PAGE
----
There are three parts to this recipe, and each can be made in advance to make the final assembly a bit quicker. First, I made the Shredded Coconut “Powdered Sugar” topping. Rather than sifting actual powdered sugar over the cookies, these are topped with pulverized, unsweetened coconut that looks like powdered sugar. The coconut was blitzed in a food processor until fine. Next, I made the Vegan Caramel filling. I opted to puree the ingredients in a blender for the smoothest possible texture, but a food processor could also be used. Almond butter, maple syrup, coconut oil, dates, vanilla, and a pinch of salt were pureed until smooth. It seemed like a nice, thick mixture for filing the cookies, but next time I will take the suggestion of adding two more dates to make it a bit thicker. The cookies couldn’t have been easier. The dough was a quick mix of almond flour, a little salt, melted coconut oil, and maple syrup. That’s it. The dough was placed between two big sheets of parchment paper and was rolled out to about an eighth of an inch thickness. Small rounds were cut and baked. While cooling, the cookies were dusted with powdered coconut. Once cool, half of them were flipped and topped with vegan caramel before being sandwiched. 

Above, I mentioned some other lackluster, vegan caramel I had tried in the past. This was not that. This vegan caramel had all of the yummy factor I expect from caramel. I could have sat down with the bowl of it and a spoon. Next time, I will make it a little thicker so the cookies can withstand more filling without sliding apart. And, the deliciousness remained for these cookies the second day and the day after that. I can’t wait to bake more things from this book.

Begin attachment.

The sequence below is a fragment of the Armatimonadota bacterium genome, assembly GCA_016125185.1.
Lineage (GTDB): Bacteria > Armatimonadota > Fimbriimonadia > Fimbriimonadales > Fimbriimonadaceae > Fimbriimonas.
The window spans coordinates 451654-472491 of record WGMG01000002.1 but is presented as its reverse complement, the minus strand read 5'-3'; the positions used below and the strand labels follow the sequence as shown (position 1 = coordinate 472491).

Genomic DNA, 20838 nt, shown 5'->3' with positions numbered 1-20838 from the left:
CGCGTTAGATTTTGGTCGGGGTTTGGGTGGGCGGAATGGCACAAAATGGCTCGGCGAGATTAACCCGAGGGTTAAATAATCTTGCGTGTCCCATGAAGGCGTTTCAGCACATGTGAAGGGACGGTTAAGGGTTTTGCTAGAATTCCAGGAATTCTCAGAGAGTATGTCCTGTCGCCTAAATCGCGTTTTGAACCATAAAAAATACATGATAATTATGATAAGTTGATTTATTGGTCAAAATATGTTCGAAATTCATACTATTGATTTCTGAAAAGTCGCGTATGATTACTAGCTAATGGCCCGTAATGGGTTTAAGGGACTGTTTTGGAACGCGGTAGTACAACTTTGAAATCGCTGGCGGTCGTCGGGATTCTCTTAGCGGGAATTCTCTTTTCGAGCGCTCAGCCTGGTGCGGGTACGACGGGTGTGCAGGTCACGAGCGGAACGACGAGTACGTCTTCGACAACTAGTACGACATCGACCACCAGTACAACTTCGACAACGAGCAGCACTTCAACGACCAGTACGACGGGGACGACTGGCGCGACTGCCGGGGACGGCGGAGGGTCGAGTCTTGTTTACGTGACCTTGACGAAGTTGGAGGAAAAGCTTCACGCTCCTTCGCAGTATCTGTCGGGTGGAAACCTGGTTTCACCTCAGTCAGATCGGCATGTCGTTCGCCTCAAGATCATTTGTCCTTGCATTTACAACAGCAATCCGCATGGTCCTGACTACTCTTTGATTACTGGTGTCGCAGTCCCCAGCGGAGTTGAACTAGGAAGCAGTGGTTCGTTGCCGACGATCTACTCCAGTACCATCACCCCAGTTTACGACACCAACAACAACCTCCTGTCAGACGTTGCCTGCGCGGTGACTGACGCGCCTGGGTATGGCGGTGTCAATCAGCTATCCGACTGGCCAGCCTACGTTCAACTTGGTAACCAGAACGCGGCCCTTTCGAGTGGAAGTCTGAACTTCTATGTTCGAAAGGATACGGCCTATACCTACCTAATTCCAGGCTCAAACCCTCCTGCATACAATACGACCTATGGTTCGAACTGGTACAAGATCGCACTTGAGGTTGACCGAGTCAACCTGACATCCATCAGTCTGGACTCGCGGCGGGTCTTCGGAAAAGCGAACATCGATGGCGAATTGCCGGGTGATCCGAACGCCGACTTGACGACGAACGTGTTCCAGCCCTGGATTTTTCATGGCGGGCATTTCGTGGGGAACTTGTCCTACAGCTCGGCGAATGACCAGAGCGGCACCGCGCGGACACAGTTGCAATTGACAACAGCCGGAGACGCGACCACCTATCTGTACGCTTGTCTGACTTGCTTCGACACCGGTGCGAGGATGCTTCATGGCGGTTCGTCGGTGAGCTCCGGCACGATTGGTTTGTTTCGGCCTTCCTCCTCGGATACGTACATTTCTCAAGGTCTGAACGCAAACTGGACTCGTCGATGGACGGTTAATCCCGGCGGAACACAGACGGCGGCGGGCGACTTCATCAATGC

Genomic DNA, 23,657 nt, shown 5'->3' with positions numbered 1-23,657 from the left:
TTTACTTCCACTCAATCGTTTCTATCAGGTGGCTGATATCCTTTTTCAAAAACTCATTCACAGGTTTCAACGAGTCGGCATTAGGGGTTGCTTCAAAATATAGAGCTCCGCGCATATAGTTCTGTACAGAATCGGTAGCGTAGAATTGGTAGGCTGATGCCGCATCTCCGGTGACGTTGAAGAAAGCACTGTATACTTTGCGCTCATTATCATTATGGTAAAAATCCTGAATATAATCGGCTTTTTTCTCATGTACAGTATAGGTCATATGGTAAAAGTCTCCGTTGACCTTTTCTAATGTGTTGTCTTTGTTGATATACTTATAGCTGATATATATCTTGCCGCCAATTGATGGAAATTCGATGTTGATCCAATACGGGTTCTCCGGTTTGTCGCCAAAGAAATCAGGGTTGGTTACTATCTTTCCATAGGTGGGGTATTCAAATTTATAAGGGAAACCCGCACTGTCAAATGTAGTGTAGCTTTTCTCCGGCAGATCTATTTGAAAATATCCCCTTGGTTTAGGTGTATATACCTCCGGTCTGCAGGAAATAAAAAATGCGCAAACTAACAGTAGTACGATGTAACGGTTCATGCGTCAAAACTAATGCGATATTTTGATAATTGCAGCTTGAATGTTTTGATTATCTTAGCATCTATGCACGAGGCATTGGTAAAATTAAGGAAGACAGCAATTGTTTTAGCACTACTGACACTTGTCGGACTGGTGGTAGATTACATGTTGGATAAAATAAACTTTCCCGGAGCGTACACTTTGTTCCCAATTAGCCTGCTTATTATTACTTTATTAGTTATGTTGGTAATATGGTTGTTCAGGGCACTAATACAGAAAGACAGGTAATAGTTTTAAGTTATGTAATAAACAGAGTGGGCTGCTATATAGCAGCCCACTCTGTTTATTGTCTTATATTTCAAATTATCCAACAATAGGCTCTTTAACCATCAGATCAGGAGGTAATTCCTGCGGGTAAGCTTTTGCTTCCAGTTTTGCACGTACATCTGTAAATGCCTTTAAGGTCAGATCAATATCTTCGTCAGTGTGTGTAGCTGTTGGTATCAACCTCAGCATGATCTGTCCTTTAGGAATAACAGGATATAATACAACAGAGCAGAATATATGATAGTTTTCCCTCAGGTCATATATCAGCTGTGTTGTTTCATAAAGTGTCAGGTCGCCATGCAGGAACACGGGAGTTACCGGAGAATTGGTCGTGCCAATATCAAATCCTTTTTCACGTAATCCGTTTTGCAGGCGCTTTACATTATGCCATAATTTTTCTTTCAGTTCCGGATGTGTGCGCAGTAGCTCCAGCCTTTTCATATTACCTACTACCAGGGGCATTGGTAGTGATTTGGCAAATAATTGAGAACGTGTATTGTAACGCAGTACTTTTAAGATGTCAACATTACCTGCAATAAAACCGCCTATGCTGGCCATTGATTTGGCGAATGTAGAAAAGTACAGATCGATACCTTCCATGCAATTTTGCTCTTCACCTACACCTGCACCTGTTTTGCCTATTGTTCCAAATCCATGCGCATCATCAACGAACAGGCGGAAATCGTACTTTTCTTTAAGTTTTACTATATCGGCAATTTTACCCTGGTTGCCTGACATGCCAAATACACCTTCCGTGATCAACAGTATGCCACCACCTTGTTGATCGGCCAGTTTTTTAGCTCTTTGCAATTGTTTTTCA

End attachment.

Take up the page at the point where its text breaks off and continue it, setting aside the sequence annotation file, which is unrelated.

Alfajores 
Reprinted from Sweet Laurel: Recipes for Whole Food, Grain-Free Desserts. Copyright © 2018 by Laurel Gallucci and Claire Thomas. Photography by Claire Thomas. Published by Clarkson Potter/Publishers, an imprint of Penguin Random House, LLC. 

Our favorite coffee shop is just blocks from where we grew up, and one of its featured treats is the alfajore, a melt-in-your-mouth Argentinian sandwich cookie. Traditionally made with shortbread, dulce de leche, and an abundance of powdered sugar, it’s the perfect cookie to pair with a cup of strong South American coffee. In our version, we switch out the dulce de leche for our vegan caramel, and coat the cookies in our coconut powdered sugar. Don’t forget to brew a pot of coffee! 

2 cups almond flour 
1⁄8 teaspoon Himalayan pink salt 
1⁄4 cup coconut oil, melted 
1⁄4 cup maple syrup 
Shredded Coconut “Powdered Sugar” for topping 
Vegan Caramel, for filling 

1. Preheat the oven to 350°F. Line a baking sheet with parchment paper. 
2. In a medium bowl, whisk together the flour and salt. In a small bowl, combine the coconut oil and maple syrup. A little at a time, add the dry ingredients to the wet, stirring until a dough comes together. 
3. Place the dough between two pieces of parchment paper and roll it about 1⁄8 inch thick. Remove the top piece of paper and, using a 1 1⁄2-inch round cookie cutter, cut the dough into circles and place on the prepared baking sheet. Bake for 7 to 9 minutes, until the edges begin turning golden brown. Transfer the cookies to a rack, dust heavily with “powdered sugar,” and cool completely while you prepare the vegan caramel.